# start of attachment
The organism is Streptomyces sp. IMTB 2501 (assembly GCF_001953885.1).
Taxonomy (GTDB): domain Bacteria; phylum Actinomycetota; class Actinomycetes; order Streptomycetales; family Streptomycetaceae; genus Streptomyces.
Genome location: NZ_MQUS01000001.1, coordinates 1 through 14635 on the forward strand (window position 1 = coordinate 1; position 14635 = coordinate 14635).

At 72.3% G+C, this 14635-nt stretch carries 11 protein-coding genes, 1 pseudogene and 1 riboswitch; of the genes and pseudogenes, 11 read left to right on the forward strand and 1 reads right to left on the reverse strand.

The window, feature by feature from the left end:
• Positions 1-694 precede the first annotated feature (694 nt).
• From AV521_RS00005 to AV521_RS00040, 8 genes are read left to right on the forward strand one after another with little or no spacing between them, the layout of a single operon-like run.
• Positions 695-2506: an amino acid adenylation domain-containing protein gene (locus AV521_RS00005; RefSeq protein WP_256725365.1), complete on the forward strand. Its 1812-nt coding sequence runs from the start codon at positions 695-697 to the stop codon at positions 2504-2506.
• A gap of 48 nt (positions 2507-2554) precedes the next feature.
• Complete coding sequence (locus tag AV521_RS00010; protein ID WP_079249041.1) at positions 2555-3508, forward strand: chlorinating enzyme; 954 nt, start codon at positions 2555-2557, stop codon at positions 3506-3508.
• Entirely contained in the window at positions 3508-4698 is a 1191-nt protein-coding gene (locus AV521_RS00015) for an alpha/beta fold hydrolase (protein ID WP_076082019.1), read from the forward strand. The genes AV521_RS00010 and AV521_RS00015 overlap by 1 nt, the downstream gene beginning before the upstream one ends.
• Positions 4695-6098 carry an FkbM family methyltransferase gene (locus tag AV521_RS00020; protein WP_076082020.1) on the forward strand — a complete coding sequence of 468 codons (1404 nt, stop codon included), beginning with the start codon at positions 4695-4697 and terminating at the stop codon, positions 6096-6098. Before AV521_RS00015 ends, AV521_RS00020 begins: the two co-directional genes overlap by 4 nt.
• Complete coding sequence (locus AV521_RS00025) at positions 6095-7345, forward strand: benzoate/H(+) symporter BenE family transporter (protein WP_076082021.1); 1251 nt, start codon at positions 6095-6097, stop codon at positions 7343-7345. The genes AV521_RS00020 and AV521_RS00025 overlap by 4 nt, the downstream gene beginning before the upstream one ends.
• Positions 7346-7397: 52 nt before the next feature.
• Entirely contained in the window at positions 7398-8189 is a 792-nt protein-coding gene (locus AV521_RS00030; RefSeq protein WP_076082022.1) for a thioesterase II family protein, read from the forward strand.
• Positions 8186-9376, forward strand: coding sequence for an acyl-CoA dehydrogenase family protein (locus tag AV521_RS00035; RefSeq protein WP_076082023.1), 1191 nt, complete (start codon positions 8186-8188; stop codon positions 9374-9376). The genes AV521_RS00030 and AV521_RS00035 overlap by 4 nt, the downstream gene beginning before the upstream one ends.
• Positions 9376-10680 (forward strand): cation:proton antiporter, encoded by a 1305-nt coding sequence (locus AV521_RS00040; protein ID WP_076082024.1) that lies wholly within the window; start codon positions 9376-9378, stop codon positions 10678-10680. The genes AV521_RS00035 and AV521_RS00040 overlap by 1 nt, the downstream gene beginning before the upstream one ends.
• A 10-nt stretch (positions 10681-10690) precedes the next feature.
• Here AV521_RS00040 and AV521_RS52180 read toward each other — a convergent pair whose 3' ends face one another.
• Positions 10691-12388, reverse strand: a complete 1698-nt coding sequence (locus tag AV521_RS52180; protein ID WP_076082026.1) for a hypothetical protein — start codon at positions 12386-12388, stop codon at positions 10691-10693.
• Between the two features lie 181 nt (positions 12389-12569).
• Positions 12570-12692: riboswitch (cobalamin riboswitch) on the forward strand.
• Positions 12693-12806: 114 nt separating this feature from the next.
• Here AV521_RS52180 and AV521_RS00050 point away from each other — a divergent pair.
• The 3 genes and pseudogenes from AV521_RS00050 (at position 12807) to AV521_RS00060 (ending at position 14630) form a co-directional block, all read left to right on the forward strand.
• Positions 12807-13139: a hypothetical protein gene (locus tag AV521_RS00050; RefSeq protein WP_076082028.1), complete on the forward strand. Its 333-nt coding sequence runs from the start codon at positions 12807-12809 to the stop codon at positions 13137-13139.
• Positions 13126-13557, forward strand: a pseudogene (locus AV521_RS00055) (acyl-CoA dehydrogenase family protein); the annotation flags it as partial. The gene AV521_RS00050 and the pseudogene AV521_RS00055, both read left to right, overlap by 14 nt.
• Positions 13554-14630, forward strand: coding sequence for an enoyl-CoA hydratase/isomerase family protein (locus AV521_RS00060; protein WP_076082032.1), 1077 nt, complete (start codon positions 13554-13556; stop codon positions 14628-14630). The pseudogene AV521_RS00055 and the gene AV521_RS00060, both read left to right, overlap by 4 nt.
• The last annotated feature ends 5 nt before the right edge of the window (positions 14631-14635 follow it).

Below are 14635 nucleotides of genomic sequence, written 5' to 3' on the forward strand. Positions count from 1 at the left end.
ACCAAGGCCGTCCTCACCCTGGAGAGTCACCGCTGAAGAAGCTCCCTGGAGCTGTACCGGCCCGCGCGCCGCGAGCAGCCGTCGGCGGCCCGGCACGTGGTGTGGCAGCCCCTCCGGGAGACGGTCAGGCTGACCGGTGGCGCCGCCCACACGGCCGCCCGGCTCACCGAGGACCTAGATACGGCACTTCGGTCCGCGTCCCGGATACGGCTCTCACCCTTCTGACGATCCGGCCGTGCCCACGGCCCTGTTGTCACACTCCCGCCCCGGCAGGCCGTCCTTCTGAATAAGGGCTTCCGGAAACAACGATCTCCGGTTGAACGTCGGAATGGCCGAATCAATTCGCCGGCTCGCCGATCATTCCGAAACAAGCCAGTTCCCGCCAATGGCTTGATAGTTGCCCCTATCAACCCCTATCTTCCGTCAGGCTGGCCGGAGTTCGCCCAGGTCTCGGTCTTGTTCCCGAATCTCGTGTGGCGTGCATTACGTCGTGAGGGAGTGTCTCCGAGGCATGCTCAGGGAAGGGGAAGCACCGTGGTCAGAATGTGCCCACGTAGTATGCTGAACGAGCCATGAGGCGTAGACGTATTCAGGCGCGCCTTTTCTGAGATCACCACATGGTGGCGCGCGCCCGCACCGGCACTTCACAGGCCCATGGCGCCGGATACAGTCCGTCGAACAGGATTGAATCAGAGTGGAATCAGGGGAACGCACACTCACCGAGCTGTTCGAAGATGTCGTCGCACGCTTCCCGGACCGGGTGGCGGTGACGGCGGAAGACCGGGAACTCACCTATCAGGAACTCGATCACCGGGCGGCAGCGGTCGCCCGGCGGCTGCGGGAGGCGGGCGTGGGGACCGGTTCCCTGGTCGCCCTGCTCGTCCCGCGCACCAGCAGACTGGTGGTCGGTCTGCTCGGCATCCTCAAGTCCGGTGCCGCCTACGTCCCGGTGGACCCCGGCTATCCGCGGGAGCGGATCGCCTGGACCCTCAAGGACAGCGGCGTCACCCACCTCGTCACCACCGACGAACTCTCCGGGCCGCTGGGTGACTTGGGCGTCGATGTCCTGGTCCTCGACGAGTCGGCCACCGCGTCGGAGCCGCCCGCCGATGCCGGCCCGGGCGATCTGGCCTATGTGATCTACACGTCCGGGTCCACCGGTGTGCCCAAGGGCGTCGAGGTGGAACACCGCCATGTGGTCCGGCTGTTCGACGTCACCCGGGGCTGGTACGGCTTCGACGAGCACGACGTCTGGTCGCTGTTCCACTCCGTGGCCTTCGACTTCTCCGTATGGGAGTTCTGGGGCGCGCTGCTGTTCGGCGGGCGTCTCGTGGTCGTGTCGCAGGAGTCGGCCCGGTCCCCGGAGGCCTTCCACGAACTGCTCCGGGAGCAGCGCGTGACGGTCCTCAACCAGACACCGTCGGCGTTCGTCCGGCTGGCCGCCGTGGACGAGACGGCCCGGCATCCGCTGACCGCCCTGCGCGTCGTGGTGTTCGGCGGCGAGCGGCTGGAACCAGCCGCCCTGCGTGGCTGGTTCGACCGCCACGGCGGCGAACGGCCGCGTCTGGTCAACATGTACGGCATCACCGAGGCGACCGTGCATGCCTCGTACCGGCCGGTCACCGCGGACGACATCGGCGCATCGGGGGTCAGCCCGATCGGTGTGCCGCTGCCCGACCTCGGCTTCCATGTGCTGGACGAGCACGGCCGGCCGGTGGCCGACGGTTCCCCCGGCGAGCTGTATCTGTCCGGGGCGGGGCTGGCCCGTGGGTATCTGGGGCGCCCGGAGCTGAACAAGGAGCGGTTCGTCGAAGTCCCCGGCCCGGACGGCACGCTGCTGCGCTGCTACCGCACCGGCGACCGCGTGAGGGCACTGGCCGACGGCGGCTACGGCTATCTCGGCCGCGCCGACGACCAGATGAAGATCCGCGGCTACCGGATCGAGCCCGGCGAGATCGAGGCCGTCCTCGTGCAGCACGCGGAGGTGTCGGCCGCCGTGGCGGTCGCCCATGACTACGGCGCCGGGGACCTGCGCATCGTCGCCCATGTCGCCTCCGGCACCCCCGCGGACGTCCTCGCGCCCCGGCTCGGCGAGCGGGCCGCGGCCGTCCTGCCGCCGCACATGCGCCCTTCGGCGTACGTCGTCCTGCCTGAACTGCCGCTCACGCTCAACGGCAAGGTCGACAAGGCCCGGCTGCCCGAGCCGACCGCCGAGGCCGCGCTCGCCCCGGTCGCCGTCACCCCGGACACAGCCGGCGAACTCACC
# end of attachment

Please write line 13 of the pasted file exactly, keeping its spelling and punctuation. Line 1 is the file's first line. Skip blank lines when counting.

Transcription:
• Complete coding sequence (locus AV521_RS00025) at positions 6095-7345, forward strand: benzoate/H(+) symporter BenE family transporter (protein WP_076082021.1); 1251 nt, start codon at positions 6095-6097, stop codon at positions 7343-7345. The genes AV521_RS00020 and AV521_RS00025 overlap by 4 nt, the downstream gene beginning before the upstream one ends.